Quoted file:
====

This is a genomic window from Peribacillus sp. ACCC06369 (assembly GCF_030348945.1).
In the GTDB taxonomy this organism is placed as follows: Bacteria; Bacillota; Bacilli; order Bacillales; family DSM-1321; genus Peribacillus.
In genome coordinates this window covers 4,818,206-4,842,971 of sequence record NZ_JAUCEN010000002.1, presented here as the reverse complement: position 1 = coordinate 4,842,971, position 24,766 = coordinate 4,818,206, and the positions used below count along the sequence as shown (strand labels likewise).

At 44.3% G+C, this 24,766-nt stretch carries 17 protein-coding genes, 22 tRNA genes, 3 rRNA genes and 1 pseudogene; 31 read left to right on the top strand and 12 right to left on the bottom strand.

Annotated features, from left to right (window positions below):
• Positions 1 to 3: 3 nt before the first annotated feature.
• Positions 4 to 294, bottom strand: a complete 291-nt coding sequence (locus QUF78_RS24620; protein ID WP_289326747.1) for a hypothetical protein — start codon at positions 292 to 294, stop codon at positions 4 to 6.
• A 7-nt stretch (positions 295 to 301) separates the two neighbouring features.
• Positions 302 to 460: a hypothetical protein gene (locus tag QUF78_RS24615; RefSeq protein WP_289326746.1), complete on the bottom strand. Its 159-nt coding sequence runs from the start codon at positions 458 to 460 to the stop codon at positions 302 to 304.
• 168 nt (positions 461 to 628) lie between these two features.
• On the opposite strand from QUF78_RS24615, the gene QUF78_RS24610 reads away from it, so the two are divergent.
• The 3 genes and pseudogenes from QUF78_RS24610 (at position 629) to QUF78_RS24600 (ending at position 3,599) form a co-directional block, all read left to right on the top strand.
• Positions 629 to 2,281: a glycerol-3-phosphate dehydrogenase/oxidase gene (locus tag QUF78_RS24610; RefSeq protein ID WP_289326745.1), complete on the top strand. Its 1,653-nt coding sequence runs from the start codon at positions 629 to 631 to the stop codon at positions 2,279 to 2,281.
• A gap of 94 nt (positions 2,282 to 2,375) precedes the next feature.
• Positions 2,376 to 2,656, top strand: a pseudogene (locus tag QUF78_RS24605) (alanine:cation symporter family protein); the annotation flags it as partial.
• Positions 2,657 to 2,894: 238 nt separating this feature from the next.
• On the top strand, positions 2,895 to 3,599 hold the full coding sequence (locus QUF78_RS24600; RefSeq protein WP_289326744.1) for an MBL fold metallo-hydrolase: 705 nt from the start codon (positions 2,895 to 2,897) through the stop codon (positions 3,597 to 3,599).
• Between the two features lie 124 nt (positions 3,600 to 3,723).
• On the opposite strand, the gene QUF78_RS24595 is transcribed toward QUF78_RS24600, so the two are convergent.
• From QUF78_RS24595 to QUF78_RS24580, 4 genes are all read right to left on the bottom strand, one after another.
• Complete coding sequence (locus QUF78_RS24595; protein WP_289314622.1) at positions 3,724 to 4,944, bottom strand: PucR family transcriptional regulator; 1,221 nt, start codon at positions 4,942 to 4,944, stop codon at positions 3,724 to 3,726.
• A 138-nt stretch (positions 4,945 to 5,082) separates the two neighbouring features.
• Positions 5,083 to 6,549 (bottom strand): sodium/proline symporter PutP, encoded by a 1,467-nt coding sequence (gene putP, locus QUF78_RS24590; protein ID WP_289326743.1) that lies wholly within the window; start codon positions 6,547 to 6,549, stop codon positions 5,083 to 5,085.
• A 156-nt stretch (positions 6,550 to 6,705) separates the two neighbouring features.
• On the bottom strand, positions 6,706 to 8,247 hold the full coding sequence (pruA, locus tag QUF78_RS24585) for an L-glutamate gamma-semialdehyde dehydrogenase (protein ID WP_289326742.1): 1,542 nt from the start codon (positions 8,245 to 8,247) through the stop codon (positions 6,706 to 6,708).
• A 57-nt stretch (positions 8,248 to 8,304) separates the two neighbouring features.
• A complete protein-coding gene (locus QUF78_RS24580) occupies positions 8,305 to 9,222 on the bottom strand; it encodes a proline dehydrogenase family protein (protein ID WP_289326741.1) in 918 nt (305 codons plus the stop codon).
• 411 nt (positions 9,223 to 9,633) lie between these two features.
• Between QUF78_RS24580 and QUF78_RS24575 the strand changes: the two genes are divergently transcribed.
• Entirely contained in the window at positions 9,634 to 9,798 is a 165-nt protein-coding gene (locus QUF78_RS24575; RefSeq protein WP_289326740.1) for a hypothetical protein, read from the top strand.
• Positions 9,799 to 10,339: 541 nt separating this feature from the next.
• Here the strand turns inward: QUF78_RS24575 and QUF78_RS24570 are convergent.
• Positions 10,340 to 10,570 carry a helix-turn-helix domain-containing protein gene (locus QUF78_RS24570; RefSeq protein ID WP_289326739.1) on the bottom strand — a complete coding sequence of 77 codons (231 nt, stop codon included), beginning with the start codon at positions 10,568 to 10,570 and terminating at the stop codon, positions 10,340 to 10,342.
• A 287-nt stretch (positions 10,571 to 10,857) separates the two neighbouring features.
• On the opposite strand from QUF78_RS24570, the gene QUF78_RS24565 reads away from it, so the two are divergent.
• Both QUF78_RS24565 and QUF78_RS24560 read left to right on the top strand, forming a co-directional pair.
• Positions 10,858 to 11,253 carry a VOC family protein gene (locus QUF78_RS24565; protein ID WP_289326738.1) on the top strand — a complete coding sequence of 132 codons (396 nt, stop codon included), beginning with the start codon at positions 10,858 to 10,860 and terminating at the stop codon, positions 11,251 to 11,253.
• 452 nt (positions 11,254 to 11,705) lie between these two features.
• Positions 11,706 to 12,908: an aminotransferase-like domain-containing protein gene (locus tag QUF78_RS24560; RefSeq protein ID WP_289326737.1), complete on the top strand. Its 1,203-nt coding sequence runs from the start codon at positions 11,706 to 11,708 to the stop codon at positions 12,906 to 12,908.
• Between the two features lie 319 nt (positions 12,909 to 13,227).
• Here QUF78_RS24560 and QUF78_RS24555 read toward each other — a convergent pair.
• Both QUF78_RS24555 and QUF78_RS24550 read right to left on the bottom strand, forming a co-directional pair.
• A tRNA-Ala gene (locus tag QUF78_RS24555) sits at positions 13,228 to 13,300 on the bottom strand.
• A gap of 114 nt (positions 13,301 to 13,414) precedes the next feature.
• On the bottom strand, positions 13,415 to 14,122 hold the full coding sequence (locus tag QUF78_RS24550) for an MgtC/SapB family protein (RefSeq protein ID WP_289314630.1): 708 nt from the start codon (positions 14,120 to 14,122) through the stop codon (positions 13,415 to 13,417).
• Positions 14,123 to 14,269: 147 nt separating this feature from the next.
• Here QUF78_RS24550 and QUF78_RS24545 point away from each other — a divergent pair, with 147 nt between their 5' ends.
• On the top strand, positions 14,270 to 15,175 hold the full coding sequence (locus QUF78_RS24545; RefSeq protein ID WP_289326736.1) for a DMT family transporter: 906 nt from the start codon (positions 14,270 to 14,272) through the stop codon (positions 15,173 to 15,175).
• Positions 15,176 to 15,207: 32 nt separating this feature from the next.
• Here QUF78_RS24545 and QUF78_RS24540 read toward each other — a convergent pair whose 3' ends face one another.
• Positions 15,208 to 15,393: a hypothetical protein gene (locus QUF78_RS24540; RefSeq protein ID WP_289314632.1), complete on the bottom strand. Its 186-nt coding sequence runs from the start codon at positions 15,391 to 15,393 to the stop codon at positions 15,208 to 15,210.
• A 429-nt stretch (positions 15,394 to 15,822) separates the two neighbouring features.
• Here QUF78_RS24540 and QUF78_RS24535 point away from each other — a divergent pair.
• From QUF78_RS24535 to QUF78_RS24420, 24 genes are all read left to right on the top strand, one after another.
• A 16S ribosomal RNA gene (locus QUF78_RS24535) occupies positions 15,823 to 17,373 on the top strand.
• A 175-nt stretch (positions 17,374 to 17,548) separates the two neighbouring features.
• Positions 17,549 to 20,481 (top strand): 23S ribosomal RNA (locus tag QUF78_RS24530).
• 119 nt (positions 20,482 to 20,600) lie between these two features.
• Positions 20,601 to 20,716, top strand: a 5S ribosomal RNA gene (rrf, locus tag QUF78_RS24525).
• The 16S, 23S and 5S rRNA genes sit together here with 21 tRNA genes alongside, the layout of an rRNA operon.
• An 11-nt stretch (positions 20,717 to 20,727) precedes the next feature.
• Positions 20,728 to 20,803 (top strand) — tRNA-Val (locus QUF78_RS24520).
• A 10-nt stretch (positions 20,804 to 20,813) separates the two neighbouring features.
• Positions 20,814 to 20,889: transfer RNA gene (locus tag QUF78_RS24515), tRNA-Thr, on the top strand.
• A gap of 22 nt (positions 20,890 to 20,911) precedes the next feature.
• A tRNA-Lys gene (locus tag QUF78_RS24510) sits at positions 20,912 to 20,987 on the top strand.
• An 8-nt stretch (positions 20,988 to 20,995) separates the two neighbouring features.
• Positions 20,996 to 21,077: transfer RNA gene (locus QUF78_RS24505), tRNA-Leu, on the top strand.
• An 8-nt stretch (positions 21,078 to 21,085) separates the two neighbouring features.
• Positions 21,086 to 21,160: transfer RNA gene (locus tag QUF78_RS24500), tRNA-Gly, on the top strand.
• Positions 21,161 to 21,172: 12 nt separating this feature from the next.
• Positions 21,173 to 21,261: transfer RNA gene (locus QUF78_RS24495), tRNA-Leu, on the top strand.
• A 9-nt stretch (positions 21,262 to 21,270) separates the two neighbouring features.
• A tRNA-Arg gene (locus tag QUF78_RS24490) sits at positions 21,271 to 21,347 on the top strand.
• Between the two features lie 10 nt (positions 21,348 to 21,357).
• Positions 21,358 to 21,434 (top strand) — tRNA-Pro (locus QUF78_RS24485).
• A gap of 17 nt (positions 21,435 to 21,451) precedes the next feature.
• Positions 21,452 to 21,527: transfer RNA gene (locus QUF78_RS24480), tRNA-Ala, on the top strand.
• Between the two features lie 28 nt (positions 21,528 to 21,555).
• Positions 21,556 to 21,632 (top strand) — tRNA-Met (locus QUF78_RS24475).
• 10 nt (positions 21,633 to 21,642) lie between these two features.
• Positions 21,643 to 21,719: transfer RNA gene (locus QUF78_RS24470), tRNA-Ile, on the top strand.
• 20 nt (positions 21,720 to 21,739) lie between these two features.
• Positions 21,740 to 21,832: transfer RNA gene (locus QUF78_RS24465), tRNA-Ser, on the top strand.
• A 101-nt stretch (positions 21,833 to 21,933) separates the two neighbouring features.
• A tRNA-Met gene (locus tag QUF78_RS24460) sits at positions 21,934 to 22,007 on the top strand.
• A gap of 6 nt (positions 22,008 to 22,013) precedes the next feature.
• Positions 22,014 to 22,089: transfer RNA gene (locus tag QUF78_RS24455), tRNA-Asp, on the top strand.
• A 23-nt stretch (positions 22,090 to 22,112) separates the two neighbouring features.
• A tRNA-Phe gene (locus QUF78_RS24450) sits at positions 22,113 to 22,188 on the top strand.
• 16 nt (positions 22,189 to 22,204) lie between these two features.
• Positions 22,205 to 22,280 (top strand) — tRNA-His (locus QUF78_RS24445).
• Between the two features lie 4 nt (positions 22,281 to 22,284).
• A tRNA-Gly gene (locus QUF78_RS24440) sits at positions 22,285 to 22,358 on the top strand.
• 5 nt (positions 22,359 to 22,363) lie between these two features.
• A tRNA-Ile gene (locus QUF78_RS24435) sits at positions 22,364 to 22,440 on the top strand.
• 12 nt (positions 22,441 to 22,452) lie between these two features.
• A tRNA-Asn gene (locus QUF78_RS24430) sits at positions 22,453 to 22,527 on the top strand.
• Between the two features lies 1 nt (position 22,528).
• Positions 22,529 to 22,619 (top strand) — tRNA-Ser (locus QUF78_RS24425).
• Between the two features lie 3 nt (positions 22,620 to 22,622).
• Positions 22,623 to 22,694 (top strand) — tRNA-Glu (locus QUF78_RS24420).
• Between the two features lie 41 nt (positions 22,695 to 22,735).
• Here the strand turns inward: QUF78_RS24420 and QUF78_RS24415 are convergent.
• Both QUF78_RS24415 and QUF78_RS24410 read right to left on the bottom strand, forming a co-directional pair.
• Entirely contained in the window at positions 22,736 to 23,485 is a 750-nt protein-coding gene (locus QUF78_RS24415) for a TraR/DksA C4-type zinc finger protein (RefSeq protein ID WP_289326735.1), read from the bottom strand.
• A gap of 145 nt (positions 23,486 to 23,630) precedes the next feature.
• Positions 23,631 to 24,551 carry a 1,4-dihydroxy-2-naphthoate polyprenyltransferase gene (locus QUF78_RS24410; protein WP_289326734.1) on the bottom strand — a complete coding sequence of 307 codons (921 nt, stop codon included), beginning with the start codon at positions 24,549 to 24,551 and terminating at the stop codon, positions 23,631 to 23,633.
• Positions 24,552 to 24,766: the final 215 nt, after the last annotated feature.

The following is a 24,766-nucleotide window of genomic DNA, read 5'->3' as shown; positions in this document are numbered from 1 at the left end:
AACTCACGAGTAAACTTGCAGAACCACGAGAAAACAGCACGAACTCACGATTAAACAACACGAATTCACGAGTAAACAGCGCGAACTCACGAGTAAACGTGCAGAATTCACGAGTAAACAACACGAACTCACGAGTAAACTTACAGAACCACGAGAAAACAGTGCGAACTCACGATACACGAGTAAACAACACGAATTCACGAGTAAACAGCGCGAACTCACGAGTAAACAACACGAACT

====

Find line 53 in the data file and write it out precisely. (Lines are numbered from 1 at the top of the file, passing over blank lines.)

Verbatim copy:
• Here QUF78_RS24540 and QUF78_RS24535 point away from each other — a divergent pair.